This page provides statistical information on housing in the City of Whitehorse.
Median House Prices
In 2018 the median house price in Whitehorse was $1,150,000. This is considerably higher than the equivalent for the Melbourne Metropolitan area ($740,000). Whitehorse has the 10th highest median house price of the 79 local governments in Victoria.
The median house price in the municipality has decreased over the past 12 months (see Table 1), in contrast to metropolitan Melbourne.
Source: Department of Environment, Land, Water & Planning (2019), ‘Annual Property Sales’, viewed October 2019
NB: All values have been adjusted to 2018 dollars as at September 2018.
A total of 35.7 per cent of households in Whitehorse own their own home. This is considerably higher than Greater Melbourne at 29 per cent. Such elevated level of home ownership means there are fewer households renting or purchasing homes.
However, numbers of households owning their own homes have fallen since the 2006 Census, continuing a trend both in Whitehorse and Greater Melbourne. The number of people purchasing homes has fallen slightly, but there has been a continuing rise in the number of people entering the rental market. This is significant as it means an increase in the number of households susceptible to housing stress.
Source: Australian Bureau of Statistics (2017), Census of Population and Housing
There is a continuing upward trend in rents across Metropolitan Melbourne. Table 2 outlines the median rents for municipalities across the Eastern Metropolitan Region (EMR). In the 12 months to June 2019, the biggest increase in rent in Whitehorse occurred in 1 bedroom flats (3.8 per cent), while 3 bedroom houses experienced the lowest increase (1.1 per cent). The cost of renting a two bedroom house increased by 2.5 per cent across the same period, and it was less expensive to rent a 2 bedroom house than a 2 bedroom flat. 2 bedroom flats comprise the largest number of rental properties in Whitehorse (45.0 per cent of total rentals).
|LGA||1 bedroom flat||2 bedroom flat||2 bedroom house||3 bedroom house|
Source: DHS (2019), Rental Report June Quarter 2019, viewed October 2019.
NOTE: EMR data is based on the median rent and the number of properties available.
Approximately 1,463 households nominated as living in social housing in the 2016 Census. This is 2.4 per cent of all households in the municipality.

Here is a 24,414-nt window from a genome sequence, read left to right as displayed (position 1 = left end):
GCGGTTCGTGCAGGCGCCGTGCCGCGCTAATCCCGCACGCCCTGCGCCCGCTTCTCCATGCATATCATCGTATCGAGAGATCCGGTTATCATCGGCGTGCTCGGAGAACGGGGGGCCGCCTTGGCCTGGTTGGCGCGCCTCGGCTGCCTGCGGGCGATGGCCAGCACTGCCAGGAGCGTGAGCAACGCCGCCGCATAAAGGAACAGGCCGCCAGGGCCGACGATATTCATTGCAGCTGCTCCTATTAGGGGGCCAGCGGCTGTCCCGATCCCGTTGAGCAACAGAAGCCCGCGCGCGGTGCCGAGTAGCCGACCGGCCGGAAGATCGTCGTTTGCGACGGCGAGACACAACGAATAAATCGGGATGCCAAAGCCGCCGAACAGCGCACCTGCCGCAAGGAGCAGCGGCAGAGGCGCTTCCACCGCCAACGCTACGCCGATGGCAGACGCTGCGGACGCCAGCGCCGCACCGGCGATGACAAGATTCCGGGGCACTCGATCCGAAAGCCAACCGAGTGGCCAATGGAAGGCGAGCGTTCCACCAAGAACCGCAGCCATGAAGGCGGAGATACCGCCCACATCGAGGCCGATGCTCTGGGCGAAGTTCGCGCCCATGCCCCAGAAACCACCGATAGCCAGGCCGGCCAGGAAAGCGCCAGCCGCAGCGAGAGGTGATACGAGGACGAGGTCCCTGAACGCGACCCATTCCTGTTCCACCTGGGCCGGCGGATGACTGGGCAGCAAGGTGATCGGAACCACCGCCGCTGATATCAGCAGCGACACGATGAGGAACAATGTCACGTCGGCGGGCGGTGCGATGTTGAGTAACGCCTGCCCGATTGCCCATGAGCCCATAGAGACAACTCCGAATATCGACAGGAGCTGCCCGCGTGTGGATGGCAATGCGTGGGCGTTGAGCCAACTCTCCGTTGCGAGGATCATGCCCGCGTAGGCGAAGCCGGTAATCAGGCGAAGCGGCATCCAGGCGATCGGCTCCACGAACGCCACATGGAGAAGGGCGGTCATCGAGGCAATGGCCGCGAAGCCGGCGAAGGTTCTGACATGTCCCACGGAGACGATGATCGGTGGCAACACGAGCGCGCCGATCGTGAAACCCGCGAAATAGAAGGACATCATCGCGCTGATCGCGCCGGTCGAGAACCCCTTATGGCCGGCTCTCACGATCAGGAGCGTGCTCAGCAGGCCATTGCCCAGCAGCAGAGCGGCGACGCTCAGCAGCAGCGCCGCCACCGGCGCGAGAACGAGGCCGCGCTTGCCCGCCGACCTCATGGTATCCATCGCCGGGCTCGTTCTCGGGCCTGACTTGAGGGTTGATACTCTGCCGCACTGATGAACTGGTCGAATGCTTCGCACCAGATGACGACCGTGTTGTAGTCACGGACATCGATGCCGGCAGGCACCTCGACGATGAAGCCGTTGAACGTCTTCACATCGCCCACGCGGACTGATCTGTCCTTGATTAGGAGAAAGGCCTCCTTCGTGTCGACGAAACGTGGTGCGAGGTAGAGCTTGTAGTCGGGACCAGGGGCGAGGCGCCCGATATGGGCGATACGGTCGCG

Table 3 summarises the number of social housing properties in the EMR and in other regions in 2016. While the rate of social housing in Whitehorse is the second highest in the east, as a region the EMR has significantly less public housing than the other metropolitan regions – approximately 6.1 properties per 1,000 estimated residential population, compared with 11.2 and 8.4 for the north and west metropolitan, and southern metropolitan regions respectively. This should not be considered a reflection of lack of demand; rather that supply levels are low.
|LGA / REGION||NUMBER OF PROPERTIES||RATE PER 1,000 ESTIMATED RESIDENTIAL POPULATION|
|North and West
Source: Australian Bureau of Statistics (2017), Census of Population and Housing. Rates based on ERP as at June 2016.
Households are generally accepted to be in ‘housing stress’ when they spend more than 30 per cent of their income on housing, particularly if they are in the lowest 40 per cent of income earners. Housing such an outlay may affect their ability to meet other basic needs, particularly where they are in the lowest 40 per cent of income earners.
In Whitehorse the proportion of renters in housing stress has increased from 9 per cent in 2011, to 10.9 per cent in 2016, slightly higher than the Victorian average of 10.4 per cent.
Alternatively, Whitehorse has a lower percentage of mortgage holders in housing stress (7.2 per cent) when compared to Victoria (7.5 per cent).
Overall 11.8 per cent of households in Whitehorse are considered to be in housing stress.
Source: Australian Bureau of Statistics (2017), Census of Population and Housing 2016.
These overall figures can mask the variation that exists within the municipality. For example, rental housing stress is highest in Box Hill, accounting for 30.5 per cent of all renters. This is followed by Burwood, with 18.6 per cent of renters. Mortgage stress is greatest in Vermont and Blackburn North, accounting for 9.5 and 8.7 of mortgagees respectively.
Figure 3 is a thematic map depicting where households are experiencing housing stress. It is based on the 2016 Census. The map shows high levels of housing stress around Box Hill (19 to 36 per cent in some areas) and high levels of stress around Burwood, East Burwood, parts of Nunawading, Mitcham and Forest Hill.
Source: ABS (2017), 2016 Census of Population and Housing, ‘City of Whitehorse, Housing Stress, accessed via Profile.ID, http://atlas.id.com.au/whitehorse.
In 2015 it was estimated that there were 4.6 homeless people in Whitehorse per 1,000 persons, compared to the Victorian average of 4.0 persons (Department of Health and Human Services, 2015 Local Government Area Profiles).
For more information about HOUSING refer to: